1 to 2 years (part-time) (maximum 4 years)
Start date: September 2021
Final award: PgC
Intermediate awards: Individual module credits
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Please note: For both the postgraduate Rural Estate and Land Management and the Agricultural Law courses, principal lecturer Carrie de Silva will be running a presentation and tour on campus on Friday 25 June and Saturday 3 July from 11:00am to 1:30pm.
If you would like to join either of these sessions, or would like to attend an alternative date, please contact Carrie de Silva directly.
The PgC in Agricultural Law provides a firm basis for specialism for rural professionals such as chartered surveyors, solicitors, accountants and rural business consultants, whether as an introduction or as Continuing Professional Development (CPD) for those with experience. The modules earn CPD points for solicitors and other professionals.
Module options include those providing the necessary legal foundations for practice and covering the all-important areas of land law, agricultural, commercial and residential tenancies, the UK planning system and taxation computation and planning. The options choices enable you to tailor the programme to your own requirements.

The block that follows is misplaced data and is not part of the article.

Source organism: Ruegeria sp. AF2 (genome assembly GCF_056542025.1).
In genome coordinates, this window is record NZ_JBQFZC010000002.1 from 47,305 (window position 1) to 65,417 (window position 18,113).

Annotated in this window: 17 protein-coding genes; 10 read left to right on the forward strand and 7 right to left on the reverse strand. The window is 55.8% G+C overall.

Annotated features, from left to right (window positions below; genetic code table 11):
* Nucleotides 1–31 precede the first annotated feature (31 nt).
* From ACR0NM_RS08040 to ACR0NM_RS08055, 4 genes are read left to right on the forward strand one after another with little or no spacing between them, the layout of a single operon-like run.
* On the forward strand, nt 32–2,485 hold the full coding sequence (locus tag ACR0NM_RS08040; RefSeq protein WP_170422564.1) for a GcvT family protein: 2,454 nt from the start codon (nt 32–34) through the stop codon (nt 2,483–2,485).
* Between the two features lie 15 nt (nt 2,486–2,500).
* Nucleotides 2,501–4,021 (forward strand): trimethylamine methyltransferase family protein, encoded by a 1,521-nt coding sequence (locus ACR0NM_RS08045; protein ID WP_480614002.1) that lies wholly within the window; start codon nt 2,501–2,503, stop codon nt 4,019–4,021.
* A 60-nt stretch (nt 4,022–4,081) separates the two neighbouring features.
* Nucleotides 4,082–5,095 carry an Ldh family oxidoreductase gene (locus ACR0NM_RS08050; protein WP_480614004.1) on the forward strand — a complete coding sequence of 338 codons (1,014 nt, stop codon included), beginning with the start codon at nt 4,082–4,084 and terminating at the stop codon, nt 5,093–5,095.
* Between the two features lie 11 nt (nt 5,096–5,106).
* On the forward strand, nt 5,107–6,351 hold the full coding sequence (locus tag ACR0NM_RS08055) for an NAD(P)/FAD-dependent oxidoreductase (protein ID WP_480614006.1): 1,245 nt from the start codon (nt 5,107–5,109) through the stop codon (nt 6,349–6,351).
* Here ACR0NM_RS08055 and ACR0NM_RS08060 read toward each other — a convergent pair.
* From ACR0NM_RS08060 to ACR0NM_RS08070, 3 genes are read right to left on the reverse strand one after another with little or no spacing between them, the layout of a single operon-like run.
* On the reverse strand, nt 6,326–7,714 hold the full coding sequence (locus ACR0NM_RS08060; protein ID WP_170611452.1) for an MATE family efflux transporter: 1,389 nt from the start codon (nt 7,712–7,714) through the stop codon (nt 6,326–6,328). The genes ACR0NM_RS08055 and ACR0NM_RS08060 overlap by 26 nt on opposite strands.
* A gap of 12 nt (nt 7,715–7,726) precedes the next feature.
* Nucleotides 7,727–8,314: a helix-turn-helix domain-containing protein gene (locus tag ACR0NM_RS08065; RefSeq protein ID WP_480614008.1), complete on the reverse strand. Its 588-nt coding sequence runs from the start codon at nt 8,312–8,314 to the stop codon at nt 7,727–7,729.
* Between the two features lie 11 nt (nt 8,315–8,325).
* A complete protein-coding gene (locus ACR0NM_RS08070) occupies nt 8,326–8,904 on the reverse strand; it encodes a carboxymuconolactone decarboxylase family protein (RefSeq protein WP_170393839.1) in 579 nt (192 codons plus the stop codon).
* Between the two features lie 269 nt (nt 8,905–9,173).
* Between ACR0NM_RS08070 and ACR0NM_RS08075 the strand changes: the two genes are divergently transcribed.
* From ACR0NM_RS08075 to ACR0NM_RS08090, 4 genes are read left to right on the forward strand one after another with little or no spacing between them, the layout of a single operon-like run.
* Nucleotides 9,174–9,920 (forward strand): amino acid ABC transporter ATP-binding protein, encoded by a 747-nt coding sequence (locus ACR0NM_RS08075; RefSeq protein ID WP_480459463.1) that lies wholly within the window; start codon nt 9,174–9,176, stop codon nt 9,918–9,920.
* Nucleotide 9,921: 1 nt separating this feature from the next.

Completion of a PgC in Agricultural Law will give students a valuable specialism allowing them to more closely understand and address clients’ needs in the rural environment. The specialist options in Planning, Taxation and Land Law are underpinned by the development of post-graduate level study skills and a more general introduction to law in the Machinery of Government module. The course will aid students' effectiveness in the workplace, or in further studies, in developing their skills in accessing and preparing legal materials and in solving legal problems.
Modules are delivered in one week (and in a select few modules two week) blocks on campus. You will know in advance which weeks require physical attendance as they’ll be scheduled on the timetable. In addition to this, you will be required to allocate time for self-study to complete the assignments associated with each of the modules. Some modules may also include research and/or exam elements, these are also highlighted on the timetable.
An honours degree in a subject related to the course, or a good FdSc/HND pass in a relevant subject area together with related industrial or professional experience of at least two years. In addition, the suitability of candidates for particular programmes may be assessed by interview, considering reports from referees and by evaluating previous experience.
Most students who join the course will have qualifications and/or experience in related fields and will be seeking to gain formal qualifications in the specific area of agricultural law, whether to develop study skills and gain a deeper and updated knowledge of these technical areas or, for those new to the subjects, to develop a very marketable enhancement to professional capabilities.
Many Harper Adams students study part-time while employed in relevant work. This means that for some of their modules they are able to use projects at work as part of their assessment.